Uruguay has a solid democratic tradition, marked by political and social stability, a high literacy rate, a large urban middle class that reflects a relatively even wealth distribution, and an advanced social security system.
According to the World Bank’s Human Opportunity Index, Uruguay has achieved a high level of equality in terms of access to basic services such as education, potable water, electricity, and sanitation.
With average annual growth of 5.8% between 2004 and 2012, Uruguay’s strong economic performance has enabled it to consolidate structural improvements made since the crisis of 2002. These improvements helped Uruguay withstand external shocks, such as the international crisis of 2008-2009. Despite its negative effects and global uncertainty, the annual economic growth rate was 3.9% in 2012 and prospects are promising for 2013.
The good macroeconomic performance was reflected in the labor market, which recorded historically low unemployment levels in 2012 (6.1 %). Moreover, thanks to the vigorous economic expansion and the social policies implemented, there has been substantial progress in poverty reduction. The country, however, needs to ensure that people who managed to exit poverty are not forced back again, while working on specific strategies to strengthen this vulnerable group.
Export markets have diversified in order to reduce de dependency on the country’s main trade partners. At the same time, Uruguay has kept its decreasing trend in public debt-GDP ratio. It has also managed to decrease the cost of its debt, reduce dollarization and extend the maturity profile of its financial commitments.
Notwithstanding the significant progress in debt reduction, debt remains at relatively high levels, and although Uruguay has made progress in trade diversification, its regional partners, especially Brazil, account for a major share of exports, which is a factor of vulnerability. Another factor to be taken into account are inflationary pressures arising from the strong internal demand and the rise in the price of commodities, which the government is seeking to fight through different economic and fiscal policy tools.
A priority for the country is to achieve higher investment levels and improve the competitiveness of its economy, especially with respect to productive capacity and infrastructure.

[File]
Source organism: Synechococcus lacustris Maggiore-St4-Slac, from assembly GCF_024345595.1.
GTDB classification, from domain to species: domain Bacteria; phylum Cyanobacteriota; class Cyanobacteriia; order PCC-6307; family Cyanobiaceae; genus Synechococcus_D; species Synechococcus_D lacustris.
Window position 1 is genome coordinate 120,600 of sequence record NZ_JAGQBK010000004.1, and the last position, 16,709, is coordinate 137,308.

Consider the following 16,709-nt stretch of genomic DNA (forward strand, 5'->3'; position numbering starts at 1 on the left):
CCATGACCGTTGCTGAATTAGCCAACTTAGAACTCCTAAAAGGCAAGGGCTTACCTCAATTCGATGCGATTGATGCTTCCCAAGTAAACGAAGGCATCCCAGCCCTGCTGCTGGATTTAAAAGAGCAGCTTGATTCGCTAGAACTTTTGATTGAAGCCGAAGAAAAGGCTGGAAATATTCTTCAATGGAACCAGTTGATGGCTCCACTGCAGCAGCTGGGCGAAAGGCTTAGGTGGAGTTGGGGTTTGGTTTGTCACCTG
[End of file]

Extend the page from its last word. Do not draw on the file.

The World Bank has supported the development process in Uruguay for more than 60 years with a variety of instruments including loans, grants, analytical work, and knowledge sharing.
The Bank’s 2010-2015 Country Partnership Strategy places a heightened emphasis on promoting South-South and North-South cooperation to give Uruguay access to experts on subjects it wishes to pursue, such as management of climate risk in the agricultural sector, and offers its own experts and experience in those areas where it has recognized expertise, with the final objective of involving the country more fully in the international development agenda.
Three years after the implementation of the CPS, the World Bank conducted several public consultations in order to assess work conducted in this stage and identify potential areas for improvement. The information can be found in the mid-term assessment report.
The work program for 2010-2015 is based on four main pillars:
Reducing macroeconomic vulnerability and strengthening public sector administration. This pillar focuses on consolidating achievements in macroeconomic stabilization, fiscal discipline, efficient public expenditure, and reduction of vulnerabilities with respect to the public debt.
Improving competitiveness and infrastructure. Helps Uruguay develop quality infrastructure to expand the economy, while consolidating progress in the investment climate. Among other things, the Bank supports Uruguay’s efforts with studies on competitiveness, support for modernization of the transport infrastructure, and support in the area of water and sanitation.